This summer, more precisely on Wednesday, July 30, 2014, I participated in the “Grand Renewable Energy 2014 International Conference and Exhibition” held at Tokyo Big Sight in Japan.
It was a very interesting event as I would at same time hold my first conference presentation in Japan in front of an audience mostly composed of Japanese research and industry representatives. It turned to be a very valuable experience as the feedback for presentation was very positive and the members of the audience asked many questions and made numerous comments, which lead to a lively discussion on my topic.
The conference was divided into the following thematic categories:
1. Policy & Integrated Concept; 2. Photovoltaic; 3. Solar Thermal Applications; 4. Innovative Bioclimatic Architecture; 5. Wind Energy; 6. Biomass Utilization & Conversion; 7. Hydrogen & Fuel Cell; 8. Ocean Energy; 9. Geothermal Energy & Ground-Source Heat Pump; 10. Energy Network & Power Utilities; 11. Energy Conservation & Heat Pump; 12. Small Hydro & Non-Conventional Energy.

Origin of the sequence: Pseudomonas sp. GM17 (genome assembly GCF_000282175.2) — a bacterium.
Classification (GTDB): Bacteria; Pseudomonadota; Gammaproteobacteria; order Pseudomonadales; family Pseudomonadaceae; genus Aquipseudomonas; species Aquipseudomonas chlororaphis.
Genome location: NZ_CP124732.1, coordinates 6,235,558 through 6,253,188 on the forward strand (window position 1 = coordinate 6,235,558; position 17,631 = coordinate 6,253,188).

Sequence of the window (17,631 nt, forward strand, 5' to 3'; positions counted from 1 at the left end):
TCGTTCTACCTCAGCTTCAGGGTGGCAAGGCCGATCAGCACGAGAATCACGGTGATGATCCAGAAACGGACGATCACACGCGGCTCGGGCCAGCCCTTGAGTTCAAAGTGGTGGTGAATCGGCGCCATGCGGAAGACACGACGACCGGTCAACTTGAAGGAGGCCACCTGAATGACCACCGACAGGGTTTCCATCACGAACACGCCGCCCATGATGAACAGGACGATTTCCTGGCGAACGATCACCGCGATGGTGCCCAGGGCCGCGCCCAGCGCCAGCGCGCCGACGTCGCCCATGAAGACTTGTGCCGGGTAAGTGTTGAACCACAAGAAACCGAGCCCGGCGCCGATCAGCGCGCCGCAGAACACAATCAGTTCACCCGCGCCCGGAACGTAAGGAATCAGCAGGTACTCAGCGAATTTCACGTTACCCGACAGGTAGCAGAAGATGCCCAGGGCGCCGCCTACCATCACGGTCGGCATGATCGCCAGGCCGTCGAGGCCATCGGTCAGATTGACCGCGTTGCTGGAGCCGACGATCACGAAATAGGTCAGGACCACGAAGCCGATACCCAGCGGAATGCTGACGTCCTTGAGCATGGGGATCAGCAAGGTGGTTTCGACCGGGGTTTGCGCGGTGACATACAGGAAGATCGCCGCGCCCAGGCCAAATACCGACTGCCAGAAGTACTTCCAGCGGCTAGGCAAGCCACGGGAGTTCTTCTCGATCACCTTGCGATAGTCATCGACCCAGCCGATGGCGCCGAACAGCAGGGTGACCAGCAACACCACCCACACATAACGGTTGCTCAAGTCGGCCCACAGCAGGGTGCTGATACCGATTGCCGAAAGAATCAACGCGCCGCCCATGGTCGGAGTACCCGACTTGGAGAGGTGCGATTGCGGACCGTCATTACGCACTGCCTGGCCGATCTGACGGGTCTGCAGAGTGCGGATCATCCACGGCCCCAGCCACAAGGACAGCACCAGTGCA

My presentation “COMPARATIVE ANALYSIS OF THE RENEWWABLE ENERGY MARKET ENVIRONMENTS OF JAPAN AND NEW ZEALAND'” was part of category 1. Policy & Integrated Concept. The topic revolved around how post-Fukushima Japan can reform its domestic renewable energy market in order to respond to the loss of nuclear power in a clean, safe and sustainable way.
New Zealand possesses one the highest shares of electricity generation from renewable energy sources. New Zealand being similar to Japan in land area and topography, and having a comparable renewable energy potential with notable sources from wind, geothermal, solar and hydro, analyzing the general policies regarding renewable energy in New Zealand can provide valuable information for a potential policy reform in Japan, despite largely differing population sizes.
I looked at the fundamental structures of Japan’s as well as New Zealand’s electricity market regulations and attempted to identify the differences in order to propose modifications that would render Japan’s renewable energy market environment more accommodating towards renewable energy investments.
Here are some pictures from the event:
(Pictures ©2014 Kim)